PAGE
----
Amsterdam Tattoo Convention 2006

Published: 15 January, 2010 - Featured in Skin Deep 138, October, 2006

In 2004 a group of tattoo fans from Amsterdam decided to put this cosmopolitan city back on the world tattoo map. Since the last convention held in 1996 and organized by Henk Schiffmacher, Amsterdam has been severely lacking in a tattoo convention in the Dutch capital. So for the third year in the first weekend of June, about 135 artists worked in the RAI-congress centre on the outskirts of Amsterdam. With more than 5000 visitors the Amsterdam show is now the biggest in the Netherlands and one of the more respected shows in Europe. 


The RAI isn’t really in the centre of the Dutch capital but good venues for a tattoo convention are difficult to find there. The booths are divided over two floors. Especially the hall on the first floor is very big and gives room to most of the artists and also to a stage where the contests and entertainment was held. 

Nico Bos, one of the main organizers, was also involved in the organization for the previous two years. He had previously visited Henk Schiffmacher’s shows in the eighties and the nineties. “Henk is still involved. He has made tattooing a big thing in Holland. We really want to keep his heritage alive, so we try to keep high standards considering artists and organisation” Nico tells me. 

Also another famous Dutch artist gave his influence to the Amsterdam show. 2006 is the year of Rembrandt in the Netherlands, with Van Gogh the most famous Dutch painter. This year would be the 400th birthday of Rembrandt who was born in my hometown Leiden where you will find a memorial stone on the house where he was born. 

Nico Bos: “We gave the convention a special Rembrandt-flavour, with for example a Best of Rembrandt contest. The winners of contests will receive a portrait of the most famous Dutch painter, made by Dutch tattoo artist Leslie Reesen who painted a tattooed Rembrandt with an eagle on his breast.” In this way the organisation shows us that in Holland tattooing and art are closely connected. The Rembrandt-contest was won by the Dutch artist Eus (from Leiden) who wears a portrait of Rembrandt on his calf, tattooed by Bernie Luther.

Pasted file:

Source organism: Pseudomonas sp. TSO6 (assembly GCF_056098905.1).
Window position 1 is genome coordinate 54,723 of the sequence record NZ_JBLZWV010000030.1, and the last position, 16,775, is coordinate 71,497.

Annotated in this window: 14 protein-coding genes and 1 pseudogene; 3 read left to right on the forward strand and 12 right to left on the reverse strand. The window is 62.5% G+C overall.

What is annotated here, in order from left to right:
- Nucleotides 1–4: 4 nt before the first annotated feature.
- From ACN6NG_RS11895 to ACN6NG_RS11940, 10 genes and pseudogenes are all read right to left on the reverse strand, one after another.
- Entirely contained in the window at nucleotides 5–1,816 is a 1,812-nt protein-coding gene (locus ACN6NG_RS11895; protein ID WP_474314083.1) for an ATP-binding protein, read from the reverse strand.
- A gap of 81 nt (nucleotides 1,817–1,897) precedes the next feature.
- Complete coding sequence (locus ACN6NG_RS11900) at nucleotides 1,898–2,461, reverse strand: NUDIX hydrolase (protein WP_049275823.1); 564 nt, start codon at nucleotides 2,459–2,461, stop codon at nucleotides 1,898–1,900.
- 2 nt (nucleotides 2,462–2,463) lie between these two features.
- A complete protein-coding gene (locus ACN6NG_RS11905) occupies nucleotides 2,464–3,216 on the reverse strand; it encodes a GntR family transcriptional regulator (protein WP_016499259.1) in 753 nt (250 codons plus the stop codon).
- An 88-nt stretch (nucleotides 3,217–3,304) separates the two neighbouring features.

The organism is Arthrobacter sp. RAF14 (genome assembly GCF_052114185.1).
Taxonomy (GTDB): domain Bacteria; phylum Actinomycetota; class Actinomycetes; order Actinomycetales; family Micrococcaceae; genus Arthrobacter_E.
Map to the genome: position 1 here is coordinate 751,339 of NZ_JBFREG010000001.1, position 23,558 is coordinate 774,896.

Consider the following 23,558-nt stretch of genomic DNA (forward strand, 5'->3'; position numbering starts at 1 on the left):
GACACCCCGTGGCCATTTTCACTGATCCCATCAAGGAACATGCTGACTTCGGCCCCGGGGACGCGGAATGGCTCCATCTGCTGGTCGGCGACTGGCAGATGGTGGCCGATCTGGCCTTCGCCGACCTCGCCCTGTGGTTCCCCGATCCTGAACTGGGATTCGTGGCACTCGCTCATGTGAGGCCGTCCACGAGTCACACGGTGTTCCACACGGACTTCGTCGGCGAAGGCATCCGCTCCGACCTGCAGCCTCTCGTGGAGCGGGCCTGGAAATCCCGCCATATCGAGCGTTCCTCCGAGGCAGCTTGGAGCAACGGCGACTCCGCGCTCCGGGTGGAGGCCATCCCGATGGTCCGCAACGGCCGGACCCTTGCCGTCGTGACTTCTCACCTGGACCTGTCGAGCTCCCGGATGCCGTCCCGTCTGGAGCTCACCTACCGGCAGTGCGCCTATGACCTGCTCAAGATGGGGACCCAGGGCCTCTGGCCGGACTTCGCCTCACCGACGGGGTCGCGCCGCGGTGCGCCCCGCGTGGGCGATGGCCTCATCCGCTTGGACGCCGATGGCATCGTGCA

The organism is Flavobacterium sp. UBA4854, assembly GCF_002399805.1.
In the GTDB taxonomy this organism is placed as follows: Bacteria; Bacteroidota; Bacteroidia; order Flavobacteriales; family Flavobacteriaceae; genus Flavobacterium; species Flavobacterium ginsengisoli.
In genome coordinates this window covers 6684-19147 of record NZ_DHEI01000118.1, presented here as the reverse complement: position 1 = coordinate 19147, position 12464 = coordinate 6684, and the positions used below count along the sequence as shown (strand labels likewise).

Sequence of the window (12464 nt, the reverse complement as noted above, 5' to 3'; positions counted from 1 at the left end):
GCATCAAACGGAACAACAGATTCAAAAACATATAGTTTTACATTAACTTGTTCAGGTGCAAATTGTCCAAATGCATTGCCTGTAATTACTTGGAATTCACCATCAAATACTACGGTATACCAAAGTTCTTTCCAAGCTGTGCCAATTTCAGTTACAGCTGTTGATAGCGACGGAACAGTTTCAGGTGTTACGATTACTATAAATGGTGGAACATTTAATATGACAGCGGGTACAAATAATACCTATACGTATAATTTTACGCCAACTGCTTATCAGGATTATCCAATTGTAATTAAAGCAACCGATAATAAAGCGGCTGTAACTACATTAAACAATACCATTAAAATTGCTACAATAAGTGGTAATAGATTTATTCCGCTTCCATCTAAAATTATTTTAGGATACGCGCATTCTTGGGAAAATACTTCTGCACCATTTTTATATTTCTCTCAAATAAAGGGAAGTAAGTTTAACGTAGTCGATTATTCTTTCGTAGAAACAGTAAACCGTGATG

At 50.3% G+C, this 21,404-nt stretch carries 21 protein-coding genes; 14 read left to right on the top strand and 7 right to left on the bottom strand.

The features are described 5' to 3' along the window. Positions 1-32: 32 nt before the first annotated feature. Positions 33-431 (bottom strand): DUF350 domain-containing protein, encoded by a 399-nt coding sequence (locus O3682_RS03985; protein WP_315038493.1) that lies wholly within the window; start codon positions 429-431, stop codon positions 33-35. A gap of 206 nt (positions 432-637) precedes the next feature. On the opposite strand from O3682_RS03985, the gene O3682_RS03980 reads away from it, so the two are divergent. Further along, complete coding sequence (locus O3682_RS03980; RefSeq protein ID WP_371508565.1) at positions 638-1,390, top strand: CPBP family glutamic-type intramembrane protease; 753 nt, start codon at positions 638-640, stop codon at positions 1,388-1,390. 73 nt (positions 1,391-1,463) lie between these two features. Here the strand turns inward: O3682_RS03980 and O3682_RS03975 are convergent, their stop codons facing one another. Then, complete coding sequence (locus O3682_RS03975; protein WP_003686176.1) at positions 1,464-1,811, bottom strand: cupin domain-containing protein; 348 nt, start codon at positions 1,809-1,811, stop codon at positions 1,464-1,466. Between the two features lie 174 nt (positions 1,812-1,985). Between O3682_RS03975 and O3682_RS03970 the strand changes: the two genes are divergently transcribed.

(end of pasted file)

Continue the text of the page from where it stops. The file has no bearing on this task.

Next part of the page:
Traditional room
Before entering the RAI visitors got the chance to witness the traditional tattooing by one of the artists of Inia III Taylor’s Moko Ink. And in the Traditional Room on the ground floor were the booths of Japanese artists like Horiren and Horitada. I can see Inia III Taylor working in the traditional way, just like Darby Tahuka, another Maori, Tahiti Tatau and the Samoan artist Kasala (Falealili Tatau), living in New Zealand and tattooing with a blend of Samoan and Maori styles.  The mixing of traditional Maori with other styles is controversial among the Maori but for European customers it’s not a problem to take a mixture of styles. Chris, a Dutch guy, is tattooed by Jeremy, formerly one of the Borneo Headhunters; nowadays he has his own studio: Monkey Tattoo in the Malaysian part of Borneo. “I have been in the longhouses in Borneo to study the Iban tattoos” Chris tells me. “I didn’t get a tattoo there, I decided to wait till one of the Iban would come to Amsterdam.”  

From Japan Horiren
The Dutch connection with traditional tattooing is also evident with Dutch artists like Marco Bratt, Sieto van der Velde, Greg Orie and Jeroen Franken. They tattoo in the traditional style and have all travelled many times to Japan, the Pacific and Borneo.  

Marco Bratt, a specialist in Japanese work, has his booth just in front of the stage where Horiren tattoos her many prize-winning designs. Horiren comes every year to Amsterdam. I had the opportunity to talk with two of her customers: Kenta Komiya and Shinya Ito. Kenta wears a combination of Western and Japanese in black & grey on his back and chest. Kenta: “The image on my back is the Maria of Michelangelo, the Pieta. I saw it in a book, it was striking and I fell in love with the image immediately. And it’s a real coincidence that my birthday is the same as that of Michelangelo’s: the 6th of March” 

“With the engraving of the Pieta, two souls were born on the same day, are united across the generations” is the lyrical text I read on one of Horiren’s business cards. “After Horiren tattooed Maria, I also wanted a Japanese design on my chest: a phoenix and a dragon fighting with each other” Kenta adds. 

The phoenix and the dragon on the back of Shinya Ito are in red. It’s really an outstanding tattoo, traditional Japanese but with this special touch of Horiren. She won the Best of Show with this tattoo. “The red is my blood” Shinya tells me. “The two animals are my protection, they compete with each other about who is protecting me the best. And I can say, I feel their protection, it makes me stronger! They are two of the yon shin, the four gods. The phoenix is the god of spring, the dragon of the summer. On my arms I wear the god of winter and of autumn; the last one is the tiger. And look at the underarm you see the omigi, the red leaves of autumn.” Shinya Ito stresses that it’s very important that the traditional tattoos like that of Horiren will survive. “Horiren will take the good things of other styles but never changes the basics of her style. That’s good. It’s great to see here in Amsterdam all those tattoos from all over the world. I like that but I will never have them on my body. I only want tattoos by Horiren.” Horiren’s tattoos will also win prizes in the categories of Best Japanese and Best Traditional. And Horitada won the prize for the Best Black & Grey.